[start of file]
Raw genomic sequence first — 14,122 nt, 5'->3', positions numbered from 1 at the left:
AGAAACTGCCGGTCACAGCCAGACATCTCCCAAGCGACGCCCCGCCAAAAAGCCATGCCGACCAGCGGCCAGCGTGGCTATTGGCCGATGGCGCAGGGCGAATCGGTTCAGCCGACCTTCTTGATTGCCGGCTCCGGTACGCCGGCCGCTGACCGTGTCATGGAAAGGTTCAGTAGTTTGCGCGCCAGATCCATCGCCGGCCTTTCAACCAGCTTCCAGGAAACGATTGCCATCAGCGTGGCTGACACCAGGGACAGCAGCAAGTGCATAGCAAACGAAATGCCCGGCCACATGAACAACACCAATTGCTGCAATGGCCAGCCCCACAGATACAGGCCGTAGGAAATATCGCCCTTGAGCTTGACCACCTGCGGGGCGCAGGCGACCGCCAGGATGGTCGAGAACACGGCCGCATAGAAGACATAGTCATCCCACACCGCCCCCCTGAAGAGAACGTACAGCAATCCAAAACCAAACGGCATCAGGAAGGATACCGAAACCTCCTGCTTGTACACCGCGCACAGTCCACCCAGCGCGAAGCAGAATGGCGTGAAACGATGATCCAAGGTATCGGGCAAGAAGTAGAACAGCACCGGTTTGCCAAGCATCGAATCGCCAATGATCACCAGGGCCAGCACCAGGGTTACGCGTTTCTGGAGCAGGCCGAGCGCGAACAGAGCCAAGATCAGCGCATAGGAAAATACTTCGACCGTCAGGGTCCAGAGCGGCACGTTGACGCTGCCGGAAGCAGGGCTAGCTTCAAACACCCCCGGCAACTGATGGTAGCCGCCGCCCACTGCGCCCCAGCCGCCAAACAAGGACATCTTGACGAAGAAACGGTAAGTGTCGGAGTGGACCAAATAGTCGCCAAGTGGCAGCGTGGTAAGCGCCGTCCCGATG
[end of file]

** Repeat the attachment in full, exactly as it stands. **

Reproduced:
Raw genomic sequence first — 14,122 nt, 5'->3', positions numbered from 1 at the left:
AGAAACTGCCGGTCACAGCCAGACATCTCCCAAGCGACGCCCCGCCAAAAAGCCATGCCGACCAGCGGCCAGCGTGGCTATTGGCCGATGGCGCAGGGCGAATCGGTTCAGCCGACCTTCTTGATTGCCGGCTCCGGTACGCCGGCCGCTGACCGTGTCATGGAAAGGTTCAGTAGTTTGCGCGCCAGATCCATCGCCGGCCTTTCAACCAGCTTCCAGGAAACGATTGCCATCAGCGTGGCTGACACCAGGGACAGCAGCAAGTGCATAGCAAACGAAATGCCCGGCCACATGAACAACACCAATTGCTGCAATGGCCAGCCCCACAGATACAGGCCGTAGGAAATATCGCCCTTGAGCTTGACCACCTGCGGGGCGCAGGCGACCGCCAGGATGGTCGAGAACACGGCCGCATAGAAGACATAGTCATCCCACACCGCCCCCCTGAAGAGAACGTACAGCAATCCAAAACCAAACGGCATCAGGAAGGATACCGAAACCTCCTGCTTGTACACCGCGCACAGTCCACCCAGCGCGAAGCAGAATGGCGTGAAACGATGATCCAAGGTATCGGGCAAGAAGTAGAACAGCACCGGTTTGCCAAGCATCGAATCGCCAATGATCACCAGGGCCAGCACCAGGGTTACGCGTTTCTGGAGCAGGCCGAGCGCGAACAGAGCCAAGATCAGCGCATAGGAAAATACTTCGACCGTCAGGGTCCAGAGCGGCACGTTGACGCTGCCGGAAGCAGGGCTAGCTTCAAACACCCCCGGCAACTGATGGTAGCCGCCGCCCACTGCGCCCCAGCCGCCAAACAAGGACATCTTGACGAAGAAACGGTAAGTGTCGGAGTGGACCAAATAGTCGCCAAGTGGCAGCGTGGTAAGCGCCGTCCCGATG